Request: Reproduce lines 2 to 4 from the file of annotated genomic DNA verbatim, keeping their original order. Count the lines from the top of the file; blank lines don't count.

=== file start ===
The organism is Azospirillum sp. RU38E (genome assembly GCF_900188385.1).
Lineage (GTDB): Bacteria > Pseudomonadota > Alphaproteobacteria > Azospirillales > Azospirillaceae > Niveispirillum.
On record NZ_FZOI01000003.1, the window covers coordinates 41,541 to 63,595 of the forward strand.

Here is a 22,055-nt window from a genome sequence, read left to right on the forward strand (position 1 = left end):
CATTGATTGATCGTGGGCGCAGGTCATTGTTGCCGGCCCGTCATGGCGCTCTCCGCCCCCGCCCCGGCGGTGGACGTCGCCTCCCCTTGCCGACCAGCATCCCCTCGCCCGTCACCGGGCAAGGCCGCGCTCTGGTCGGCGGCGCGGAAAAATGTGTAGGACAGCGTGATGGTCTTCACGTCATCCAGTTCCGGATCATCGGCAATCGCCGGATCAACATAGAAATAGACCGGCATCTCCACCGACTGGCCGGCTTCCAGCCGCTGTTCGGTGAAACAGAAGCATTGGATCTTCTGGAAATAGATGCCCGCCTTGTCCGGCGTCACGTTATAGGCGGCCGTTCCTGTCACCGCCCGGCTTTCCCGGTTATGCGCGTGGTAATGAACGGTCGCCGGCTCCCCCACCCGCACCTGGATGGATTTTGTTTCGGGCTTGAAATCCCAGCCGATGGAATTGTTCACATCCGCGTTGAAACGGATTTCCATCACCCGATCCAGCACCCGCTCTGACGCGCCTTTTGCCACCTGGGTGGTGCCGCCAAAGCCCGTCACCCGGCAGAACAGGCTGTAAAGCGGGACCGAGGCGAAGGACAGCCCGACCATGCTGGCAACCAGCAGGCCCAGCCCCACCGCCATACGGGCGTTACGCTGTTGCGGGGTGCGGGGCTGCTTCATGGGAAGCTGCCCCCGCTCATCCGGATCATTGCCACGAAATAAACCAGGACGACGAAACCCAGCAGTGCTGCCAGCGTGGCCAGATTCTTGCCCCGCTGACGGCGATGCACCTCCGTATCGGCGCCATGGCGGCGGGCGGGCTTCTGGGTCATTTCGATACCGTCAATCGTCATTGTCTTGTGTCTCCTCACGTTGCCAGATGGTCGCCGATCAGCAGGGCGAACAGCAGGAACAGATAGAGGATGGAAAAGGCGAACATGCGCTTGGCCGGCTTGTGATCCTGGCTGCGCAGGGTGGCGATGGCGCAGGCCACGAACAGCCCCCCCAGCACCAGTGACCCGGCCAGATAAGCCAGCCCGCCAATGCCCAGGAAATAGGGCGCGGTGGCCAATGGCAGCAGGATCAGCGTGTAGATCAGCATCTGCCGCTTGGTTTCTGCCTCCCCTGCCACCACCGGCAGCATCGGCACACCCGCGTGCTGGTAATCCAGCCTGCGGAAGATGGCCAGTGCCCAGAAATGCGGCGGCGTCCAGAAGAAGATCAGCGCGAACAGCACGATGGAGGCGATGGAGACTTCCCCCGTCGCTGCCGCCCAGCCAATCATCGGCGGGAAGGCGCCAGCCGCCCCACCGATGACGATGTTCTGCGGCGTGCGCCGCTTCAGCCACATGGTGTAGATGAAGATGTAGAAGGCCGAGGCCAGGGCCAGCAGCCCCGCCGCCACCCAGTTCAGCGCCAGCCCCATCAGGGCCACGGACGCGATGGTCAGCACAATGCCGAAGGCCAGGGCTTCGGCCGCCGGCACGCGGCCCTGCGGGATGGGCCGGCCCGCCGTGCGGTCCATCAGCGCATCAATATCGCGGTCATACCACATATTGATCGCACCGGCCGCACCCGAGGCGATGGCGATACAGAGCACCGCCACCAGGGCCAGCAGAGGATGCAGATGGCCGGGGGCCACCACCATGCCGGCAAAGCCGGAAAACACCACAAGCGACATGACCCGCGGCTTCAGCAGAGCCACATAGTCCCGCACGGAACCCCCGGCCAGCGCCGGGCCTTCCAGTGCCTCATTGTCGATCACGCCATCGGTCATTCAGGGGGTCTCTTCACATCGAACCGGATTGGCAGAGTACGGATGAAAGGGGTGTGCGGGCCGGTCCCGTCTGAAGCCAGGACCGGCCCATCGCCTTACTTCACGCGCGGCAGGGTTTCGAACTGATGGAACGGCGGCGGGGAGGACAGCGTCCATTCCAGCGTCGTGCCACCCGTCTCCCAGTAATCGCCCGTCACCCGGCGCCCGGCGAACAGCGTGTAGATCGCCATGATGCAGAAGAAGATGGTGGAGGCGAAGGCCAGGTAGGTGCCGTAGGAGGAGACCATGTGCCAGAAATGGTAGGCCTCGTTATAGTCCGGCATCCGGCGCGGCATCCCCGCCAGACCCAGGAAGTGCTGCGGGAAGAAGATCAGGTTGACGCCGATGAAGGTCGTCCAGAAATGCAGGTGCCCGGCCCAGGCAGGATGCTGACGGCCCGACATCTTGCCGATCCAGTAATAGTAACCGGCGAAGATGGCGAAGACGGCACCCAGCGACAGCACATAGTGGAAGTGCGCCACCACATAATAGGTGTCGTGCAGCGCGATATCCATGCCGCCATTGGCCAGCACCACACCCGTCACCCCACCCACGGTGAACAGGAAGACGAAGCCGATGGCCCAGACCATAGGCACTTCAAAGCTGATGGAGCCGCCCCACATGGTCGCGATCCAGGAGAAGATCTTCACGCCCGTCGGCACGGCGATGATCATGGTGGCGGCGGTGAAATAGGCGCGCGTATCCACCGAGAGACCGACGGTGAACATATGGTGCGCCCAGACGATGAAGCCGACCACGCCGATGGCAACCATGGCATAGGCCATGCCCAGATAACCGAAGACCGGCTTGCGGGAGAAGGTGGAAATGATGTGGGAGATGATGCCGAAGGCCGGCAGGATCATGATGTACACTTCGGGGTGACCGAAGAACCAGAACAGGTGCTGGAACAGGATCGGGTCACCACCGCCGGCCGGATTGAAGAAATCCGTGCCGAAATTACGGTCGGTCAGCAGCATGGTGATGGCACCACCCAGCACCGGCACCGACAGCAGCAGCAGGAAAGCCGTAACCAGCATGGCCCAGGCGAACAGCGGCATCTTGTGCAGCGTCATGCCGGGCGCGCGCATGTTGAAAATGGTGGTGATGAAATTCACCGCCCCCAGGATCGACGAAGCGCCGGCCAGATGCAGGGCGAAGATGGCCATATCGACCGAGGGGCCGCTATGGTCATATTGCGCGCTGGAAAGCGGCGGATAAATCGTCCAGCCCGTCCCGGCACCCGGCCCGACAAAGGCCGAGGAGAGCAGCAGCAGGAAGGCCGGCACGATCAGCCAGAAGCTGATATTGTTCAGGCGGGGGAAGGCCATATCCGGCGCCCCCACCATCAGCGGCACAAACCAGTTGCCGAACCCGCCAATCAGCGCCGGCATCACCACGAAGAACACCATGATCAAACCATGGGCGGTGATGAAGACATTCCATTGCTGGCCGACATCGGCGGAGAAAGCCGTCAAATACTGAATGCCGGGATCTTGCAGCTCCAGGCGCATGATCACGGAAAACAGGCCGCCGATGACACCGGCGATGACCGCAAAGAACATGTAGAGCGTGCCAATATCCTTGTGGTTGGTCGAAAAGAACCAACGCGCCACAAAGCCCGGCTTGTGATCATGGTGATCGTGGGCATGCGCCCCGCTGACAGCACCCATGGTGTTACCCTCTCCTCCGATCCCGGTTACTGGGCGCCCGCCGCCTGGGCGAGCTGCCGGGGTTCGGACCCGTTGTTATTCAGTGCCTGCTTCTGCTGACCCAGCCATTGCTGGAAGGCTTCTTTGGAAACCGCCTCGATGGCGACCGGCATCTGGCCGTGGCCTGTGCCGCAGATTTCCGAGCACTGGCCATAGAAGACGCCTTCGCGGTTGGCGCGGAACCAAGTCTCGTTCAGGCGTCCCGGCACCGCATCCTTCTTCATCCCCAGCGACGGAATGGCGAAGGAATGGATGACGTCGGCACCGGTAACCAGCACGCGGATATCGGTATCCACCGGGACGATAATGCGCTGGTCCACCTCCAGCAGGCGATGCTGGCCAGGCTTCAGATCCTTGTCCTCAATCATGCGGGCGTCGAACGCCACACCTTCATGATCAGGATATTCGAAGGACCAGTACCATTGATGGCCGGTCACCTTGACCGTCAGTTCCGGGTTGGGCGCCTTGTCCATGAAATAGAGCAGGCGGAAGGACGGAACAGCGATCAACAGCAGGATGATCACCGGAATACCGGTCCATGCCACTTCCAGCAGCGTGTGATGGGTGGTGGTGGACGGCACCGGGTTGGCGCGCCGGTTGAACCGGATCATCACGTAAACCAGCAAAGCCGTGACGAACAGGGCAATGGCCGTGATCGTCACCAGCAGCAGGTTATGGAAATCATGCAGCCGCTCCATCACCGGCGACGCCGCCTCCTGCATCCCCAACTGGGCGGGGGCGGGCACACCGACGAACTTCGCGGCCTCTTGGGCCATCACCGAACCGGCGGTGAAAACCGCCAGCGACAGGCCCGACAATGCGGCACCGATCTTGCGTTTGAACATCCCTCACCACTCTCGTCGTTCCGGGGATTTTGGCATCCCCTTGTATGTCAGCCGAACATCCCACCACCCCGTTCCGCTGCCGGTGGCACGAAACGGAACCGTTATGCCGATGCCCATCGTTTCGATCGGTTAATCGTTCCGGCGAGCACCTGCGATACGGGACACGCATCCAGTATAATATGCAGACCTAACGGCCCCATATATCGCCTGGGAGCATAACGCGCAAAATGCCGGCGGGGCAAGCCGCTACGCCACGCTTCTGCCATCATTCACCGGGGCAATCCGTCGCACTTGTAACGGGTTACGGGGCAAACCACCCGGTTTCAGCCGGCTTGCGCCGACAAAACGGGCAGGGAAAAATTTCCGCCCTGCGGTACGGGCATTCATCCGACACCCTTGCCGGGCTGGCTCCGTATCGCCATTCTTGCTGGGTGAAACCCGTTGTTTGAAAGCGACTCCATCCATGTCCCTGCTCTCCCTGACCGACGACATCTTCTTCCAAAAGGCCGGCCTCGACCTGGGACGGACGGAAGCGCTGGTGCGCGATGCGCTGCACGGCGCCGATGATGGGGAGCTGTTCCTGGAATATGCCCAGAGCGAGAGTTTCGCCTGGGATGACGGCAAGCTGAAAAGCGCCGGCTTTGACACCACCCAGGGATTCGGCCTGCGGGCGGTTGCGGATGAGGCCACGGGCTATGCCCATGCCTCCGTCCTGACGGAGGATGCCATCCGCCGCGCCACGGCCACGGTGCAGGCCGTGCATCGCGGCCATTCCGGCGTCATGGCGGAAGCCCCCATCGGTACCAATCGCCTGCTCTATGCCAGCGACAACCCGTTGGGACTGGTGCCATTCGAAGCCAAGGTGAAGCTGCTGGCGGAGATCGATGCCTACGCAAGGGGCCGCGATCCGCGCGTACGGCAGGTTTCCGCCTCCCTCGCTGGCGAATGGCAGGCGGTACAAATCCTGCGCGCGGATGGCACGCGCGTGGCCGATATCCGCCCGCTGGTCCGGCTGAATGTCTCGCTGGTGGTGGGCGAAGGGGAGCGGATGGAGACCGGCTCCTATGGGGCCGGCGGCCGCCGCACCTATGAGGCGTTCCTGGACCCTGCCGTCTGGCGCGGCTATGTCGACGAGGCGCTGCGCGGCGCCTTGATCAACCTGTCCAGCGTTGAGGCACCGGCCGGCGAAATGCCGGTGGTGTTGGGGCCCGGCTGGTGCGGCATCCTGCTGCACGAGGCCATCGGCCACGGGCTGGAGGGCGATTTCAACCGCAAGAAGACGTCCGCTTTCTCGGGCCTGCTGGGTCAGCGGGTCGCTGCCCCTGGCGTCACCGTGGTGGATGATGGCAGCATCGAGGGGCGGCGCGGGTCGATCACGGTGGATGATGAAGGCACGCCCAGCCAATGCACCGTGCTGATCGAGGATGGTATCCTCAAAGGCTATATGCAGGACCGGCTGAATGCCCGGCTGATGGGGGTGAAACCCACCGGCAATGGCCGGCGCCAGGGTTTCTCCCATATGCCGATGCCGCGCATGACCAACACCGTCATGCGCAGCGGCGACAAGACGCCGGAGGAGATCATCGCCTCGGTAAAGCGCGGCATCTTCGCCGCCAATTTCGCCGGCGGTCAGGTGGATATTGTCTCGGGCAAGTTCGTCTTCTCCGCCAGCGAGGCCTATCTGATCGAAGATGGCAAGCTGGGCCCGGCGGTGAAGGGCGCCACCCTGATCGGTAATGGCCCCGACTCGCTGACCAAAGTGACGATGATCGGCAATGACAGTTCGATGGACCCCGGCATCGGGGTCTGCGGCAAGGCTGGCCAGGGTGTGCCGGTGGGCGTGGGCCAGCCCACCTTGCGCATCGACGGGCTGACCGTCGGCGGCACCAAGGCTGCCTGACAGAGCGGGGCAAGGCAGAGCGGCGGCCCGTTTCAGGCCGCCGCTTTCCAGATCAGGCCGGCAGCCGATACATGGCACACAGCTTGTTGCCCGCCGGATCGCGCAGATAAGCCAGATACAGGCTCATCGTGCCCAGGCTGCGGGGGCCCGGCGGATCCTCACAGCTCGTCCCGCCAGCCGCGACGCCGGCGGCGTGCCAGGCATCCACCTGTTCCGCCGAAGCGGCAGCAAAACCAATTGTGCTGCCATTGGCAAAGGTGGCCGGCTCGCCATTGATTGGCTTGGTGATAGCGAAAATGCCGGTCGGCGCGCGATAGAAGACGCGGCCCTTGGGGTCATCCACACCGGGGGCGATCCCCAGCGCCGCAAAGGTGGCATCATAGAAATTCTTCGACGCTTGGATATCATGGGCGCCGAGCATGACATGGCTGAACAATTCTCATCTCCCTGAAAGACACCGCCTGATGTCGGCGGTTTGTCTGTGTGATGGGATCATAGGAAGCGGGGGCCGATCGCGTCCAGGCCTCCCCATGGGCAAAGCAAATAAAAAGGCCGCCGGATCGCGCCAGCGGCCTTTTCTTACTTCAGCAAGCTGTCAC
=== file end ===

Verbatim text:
Lineage (GTDB): Bacteria > Pseudomonadota > Alphaproteobacteria > Azospirillales > Azospirillaceae > Niveispirillum.
On record NZ_FZOI01000003.1, the window covers coordinates 41,541 to 63,595 of the forward strand.

Here is a 22,055-nt window from a genome sequence, read left to right on the forward strand (position 1 = left end):